ENGINEERING NEWS | 26-04-2019: New technologies to increase wastewater plants’ capacity
WASTE TREATED Wastewater should be seen as a valuable resource, as it can be reused
The East Rand Water Care Company (ERWAT) is implementing new technologies at its plants to increase the treatment capacity.
ERWAT is set to commission the Nereda technology in June at the Hartebeestfontein wastewater treatment works (WWTW) to increase its capacity from 63-million litres a day to 68-million litres a day, says ERWAT MD Tumelo Gopane.
The project was started in March 2015 and involved converting the existing photostrip process to a Nereda plant.
The conversion was made to make use of existing infrastructure, which was not used. The Nereda technology was the ideal technology to use to retrofit existing infrastructure.
The cost of the expansion was about R6-million for each one-million litres of additional capacity.
The Nereda technology is a Dutch technology developed for sewage treatment plants that treat wastewater in the secondary treatment stage.
Similar to the Nereda technology, the company has deployed the HYBACS technology, which has a smaller footprint, compared with conventional technology, which uses less energy and is quicker to deploy.
The HYBACS technology originated in South Korea and is used to remove nutrients from wastewater. The process consists of two biological stages, followed by the clarification process.
The first stage comprises water and wastewater treatment specialist
Bluewater Bio’s shaft-mounted advanced reactor technology units, containing attached biomass. The second stage entails conventional activated sludge, with suspended biomass.
The biomass partially drains the wastewater as the plates rotate, enabling convection in and out of the plates both of the liquor containing pollutants and bacteria and of the surrounding air.
As the plates rotate, the biomass is aerated from the atmosphere when above the liquor, and brought into contact with pollutants when submerged. This advective flow substantially increases the transfer rate of pollutants and oxygen to the biomass, increasing the hydrolysis rate.
Gopane says ERWAT has deployed the HYBACS technology at the Tsakane WWTW, to increase its daily wastewater treatment capacity from 10.8-million litres to 20-million litres.
The project involved converting the existing biological nutrient removal process –used to remove nitrogen and phosphorus from wastewater before it is discharged into surface or ground water – to HYBACS to meet the demands of the growing population in the area.
Gopane adds that this represents a 40% reduction in capital budget with reference to a benchmark cost of R10-million for one-million litres for conventional upgrade methods.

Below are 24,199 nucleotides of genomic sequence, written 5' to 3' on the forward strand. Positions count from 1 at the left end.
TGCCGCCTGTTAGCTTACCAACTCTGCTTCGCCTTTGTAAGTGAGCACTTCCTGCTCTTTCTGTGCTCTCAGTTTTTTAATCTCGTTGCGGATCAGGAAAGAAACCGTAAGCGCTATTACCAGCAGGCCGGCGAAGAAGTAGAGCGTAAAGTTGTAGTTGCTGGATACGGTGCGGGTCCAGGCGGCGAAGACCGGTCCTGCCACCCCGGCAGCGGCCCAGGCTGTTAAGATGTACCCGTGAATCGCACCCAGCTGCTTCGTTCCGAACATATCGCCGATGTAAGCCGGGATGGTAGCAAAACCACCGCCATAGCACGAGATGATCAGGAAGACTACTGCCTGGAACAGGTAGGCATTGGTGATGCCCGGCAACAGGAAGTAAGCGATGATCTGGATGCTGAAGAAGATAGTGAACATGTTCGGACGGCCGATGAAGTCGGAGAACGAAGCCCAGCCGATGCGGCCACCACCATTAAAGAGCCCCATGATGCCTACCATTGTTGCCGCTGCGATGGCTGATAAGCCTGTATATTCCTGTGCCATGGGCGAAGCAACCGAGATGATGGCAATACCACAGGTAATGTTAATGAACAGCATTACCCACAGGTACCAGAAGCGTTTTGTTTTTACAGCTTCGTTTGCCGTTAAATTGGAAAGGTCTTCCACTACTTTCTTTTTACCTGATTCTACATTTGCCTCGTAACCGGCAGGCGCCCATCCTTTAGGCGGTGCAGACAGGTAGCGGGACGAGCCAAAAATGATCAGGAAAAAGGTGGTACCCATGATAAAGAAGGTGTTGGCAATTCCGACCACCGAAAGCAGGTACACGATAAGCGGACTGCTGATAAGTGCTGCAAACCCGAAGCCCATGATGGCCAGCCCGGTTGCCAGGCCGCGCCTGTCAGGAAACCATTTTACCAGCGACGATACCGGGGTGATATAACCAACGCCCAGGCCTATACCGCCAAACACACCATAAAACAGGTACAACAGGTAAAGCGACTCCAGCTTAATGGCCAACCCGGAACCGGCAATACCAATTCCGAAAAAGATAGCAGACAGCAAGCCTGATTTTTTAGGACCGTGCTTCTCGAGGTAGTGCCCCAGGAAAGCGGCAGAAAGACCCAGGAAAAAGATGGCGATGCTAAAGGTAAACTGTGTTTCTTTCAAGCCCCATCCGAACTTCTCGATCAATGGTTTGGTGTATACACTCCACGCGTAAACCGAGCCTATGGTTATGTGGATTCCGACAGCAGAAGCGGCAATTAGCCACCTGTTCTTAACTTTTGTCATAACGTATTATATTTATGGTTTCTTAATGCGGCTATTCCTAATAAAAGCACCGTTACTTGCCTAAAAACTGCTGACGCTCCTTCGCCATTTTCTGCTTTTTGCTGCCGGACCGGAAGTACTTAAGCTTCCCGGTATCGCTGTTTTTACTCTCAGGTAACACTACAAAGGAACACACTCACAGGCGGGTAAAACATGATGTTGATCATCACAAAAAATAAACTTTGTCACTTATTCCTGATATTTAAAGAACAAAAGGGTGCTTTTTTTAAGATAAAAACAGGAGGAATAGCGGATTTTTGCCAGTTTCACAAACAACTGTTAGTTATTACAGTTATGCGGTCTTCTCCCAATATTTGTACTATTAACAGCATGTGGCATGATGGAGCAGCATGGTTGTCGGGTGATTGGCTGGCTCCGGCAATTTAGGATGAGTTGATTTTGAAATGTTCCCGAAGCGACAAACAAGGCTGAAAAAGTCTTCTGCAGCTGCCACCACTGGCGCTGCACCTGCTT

The Tsakane WWTW can potentially reduce overall energy consumption by 15% to 20%, which has a positive impact on the operational budget, he says.
Further, the company has deployed the plastic media trickling filter technology at the Herbert Bickley WWTW.
Initially, the WWTW was designed to handle an average of 12.5-million litres a day and, at the time, it was running at a daily average wastewater flow of 18.8-million litres a day which is 50% more than what it was designed for.
Gopane explains that the technology was proposed as a mitigating measure to upgrade and increase plant capacity.
“The project scope was to replace the then stone media in the biofilter with a new technology media, which is the plastic media,” says Gopane.
He adds that ERWAT is running a modelling and simulation programme for all its 19 plants using the Biowin process simulation software. The Biowin model will be used to develop the standard operating procedures that will be used to optimise the treatment process to further improve the quality of compliance.
Moreover, he points out that ERWAT would like to urge the South African Local Government Association and the Department of Water and Sanitation to resuscitate the initiative to coordinate the heads of department (HoDs) of Water and Sanitation, as well as the MDs of water and sanitation entities, to bolster coordinated planning, and thus, prioritise the use of scarce financial resources.
Once such a forum is up and running, ideally on a quarterly basis, it should consider involving the CEOs of water boards, from time to time, to discuss cross-functional agenda items across the entire water supply value chain. “It is my understanding that CEOs of water boards have a fairly well coordinated forum. It would be great if the outcomes of what is discussed at the forum – which largely impacts on municipalities that are clients to water boards – to find expression at the anticipated HoDs and MDs forum, which urgently needs to take off,” Gopane concludes.